[et_pb_section admin_label=”section”][et_pb_row admin_label=”row”][et_pb_column type=”4_4″][et_pb_text admin_label=”Text”]

When I say the colors of grey and brown, not many of us are really excited.  Now what if I said those were the only colors you will see for the next few months?  Starting to get a bit depressing I know, but sadly we are marching forward with no possibility of stopping to the doors of winter.

Once opened, we welcome in frigid temperatures, snow, ice and a drab looking landscape that is only tolerable when we add in some holiday lights for a few short weeks.

Vegetables we formerly harvested from our backyard gardens we now “harvest” from our local grocery stores as the sunlight is dim and the ground is frozen solid…or is there a way to fool Mother Nature into turning the weather of Minneapolis into that of St. Louis, or that of Memphis into Louisiana?

The answer is yes, you can change the weather, and it’s called cold frame gardening.  If you have never heard of it, here is a quick description.  In agriculture and gardening, a cold frame is a transparent-roofed enclosure, built low to the ground, used to protect plants from adverse weather, primarily excessive cold or wet.  The transparent top admits sunlight and prevents heat escape via convection that would otherwise occur, particularly at night.  Essentially, a cold frame functions as a miniature greenhouse to extend the growing season and in some cases allow gardeners to grow 365 days a year.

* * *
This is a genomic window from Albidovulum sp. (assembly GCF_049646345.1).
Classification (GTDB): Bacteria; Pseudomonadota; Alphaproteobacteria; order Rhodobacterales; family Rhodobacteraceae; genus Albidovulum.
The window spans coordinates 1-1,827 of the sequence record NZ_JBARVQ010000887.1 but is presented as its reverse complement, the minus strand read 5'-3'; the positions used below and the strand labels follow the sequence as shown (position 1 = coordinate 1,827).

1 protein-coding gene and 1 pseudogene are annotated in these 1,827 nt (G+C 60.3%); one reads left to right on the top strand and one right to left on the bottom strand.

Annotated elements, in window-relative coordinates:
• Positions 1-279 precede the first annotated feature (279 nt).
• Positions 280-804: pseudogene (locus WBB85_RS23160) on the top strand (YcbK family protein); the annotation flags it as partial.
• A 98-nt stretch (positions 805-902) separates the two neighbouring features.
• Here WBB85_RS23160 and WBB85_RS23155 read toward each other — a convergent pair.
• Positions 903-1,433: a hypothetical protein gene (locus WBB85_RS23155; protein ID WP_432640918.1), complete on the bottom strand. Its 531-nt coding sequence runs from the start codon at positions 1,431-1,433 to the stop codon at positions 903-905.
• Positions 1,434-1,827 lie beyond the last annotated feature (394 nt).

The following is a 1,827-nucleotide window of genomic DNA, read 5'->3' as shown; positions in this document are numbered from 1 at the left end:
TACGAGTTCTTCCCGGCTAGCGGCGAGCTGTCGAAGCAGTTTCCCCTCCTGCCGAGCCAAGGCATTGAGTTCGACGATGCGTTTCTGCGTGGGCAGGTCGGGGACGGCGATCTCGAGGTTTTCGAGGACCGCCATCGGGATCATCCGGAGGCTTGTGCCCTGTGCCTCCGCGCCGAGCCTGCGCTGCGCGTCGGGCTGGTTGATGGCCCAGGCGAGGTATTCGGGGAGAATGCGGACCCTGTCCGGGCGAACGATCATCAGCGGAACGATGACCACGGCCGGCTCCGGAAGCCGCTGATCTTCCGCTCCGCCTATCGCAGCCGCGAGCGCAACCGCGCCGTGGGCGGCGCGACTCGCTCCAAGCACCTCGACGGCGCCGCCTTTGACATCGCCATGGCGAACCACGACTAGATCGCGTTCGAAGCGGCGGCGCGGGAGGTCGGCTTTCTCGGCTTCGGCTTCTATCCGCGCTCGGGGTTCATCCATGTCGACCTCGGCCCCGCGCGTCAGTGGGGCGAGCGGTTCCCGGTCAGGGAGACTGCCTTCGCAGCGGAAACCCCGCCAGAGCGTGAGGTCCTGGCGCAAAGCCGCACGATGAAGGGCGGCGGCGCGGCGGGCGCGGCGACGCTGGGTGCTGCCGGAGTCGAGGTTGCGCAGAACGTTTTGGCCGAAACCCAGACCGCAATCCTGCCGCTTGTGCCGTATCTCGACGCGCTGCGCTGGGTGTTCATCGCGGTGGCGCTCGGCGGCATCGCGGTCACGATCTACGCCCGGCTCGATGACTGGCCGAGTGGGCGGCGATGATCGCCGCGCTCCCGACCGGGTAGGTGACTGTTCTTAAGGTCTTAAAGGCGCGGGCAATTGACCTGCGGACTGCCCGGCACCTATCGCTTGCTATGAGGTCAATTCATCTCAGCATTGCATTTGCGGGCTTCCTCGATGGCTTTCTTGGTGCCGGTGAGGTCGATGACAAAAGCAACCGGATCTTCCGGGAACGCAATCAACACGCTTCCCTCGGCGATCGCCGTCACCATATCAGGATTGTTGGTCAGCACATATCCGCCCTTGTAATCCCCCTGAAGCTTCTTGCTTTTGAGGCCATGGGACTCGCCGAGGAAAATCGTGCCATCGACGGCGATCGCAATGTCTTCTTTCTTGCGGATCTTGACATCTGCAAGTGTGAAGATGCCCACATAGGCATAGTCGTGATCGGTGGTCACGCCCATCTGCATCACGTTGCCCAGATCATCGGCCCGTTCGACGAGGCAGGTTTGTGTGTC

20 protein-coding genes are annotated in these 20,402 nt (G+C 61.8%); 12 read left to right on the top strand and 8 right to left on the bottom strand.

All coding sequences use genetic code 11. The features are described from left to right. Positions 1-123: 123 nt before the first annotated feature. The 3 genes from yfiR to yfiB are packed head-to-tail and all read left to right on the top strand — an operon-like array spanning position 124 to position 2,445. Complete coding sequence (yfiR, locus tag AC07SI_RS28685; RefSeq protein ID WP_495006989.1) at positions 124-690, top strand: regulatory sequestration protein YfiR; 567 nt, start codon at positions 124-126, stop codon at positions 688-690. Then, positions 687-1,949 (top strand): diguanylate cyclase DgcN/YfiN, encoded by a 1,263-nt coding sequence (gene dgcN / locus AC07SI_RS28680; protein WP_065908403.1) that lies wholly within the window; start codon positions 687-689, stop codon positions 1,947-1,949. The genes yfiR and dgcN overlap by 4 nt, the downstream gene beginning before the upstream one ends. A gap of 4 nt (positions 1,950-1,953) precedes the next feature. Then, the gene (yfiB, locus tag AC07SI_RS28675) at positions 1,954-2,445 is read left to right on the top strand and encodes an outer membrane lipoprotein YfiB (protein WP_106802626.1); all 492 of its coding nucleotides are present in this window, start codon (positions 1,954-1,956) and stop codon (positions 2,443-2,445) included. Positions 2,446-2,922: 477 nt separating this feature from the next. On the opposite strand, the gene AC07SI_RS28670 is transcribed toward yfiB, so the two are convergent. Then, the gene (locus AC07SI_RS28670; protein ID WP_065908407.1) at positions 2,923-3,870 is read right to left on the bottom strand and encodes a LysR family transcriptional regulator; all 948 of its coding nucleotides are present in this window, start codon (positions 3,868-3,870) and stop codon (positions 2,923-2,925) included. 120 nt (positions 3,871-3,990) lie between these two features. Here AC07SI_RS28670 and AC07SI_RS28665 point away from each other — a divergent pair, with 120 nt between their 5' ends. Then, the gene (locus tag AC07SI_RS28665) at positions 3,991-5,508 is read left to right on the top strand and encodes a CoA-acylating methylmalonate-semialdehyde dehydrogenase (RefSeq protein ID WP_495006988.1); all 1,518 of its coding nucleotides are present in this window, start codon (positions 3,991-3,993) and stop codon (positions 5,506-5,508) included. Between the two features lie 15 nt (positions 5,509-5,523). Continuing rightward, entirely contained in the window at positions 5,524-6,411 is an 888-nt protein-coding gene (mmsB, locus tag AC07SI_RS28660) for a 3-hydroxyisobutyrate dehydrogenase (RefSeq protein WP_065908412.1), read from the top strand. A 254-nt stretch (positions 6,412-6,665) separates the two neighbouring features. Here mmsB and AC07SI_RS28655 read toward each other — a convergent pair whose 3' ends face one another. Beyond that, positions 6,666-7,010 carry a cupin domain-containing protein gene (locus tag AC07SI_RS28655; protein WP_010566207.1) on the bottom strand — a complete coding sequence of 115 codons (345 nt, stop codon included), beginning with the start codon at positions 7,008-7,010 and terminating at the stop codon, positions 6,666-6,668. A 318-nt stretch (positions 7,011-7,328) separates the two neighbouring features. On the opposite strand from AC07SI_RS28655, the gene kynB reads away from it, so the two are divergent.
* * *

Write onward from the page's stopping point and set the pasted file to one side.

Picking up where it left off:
Unlike a traditional greenhouse that can cost thousands of dollars to build, a cold frame garden, and a pretty sizeable one can be built for less than $100 dollars.  While this is a Blog about recycling, traditionally the enclosure is built from remnant wood and an old or reclaimed window.  The nice thing about a cold frame garden is that it can both extend your growing season into winter and give you a great start to spring as it is the perfect environment to start seedlings in early spring when temperatures can fluctuate wildly and heavy rains can damage young plants.

So while the skies may be grey and the ground a lonely shade of brown, you still have the chance to grow some greens for very little green!  If you are an avid gardener like myself, even if it means a few less trips to the grocery store, the effort is worth every penny.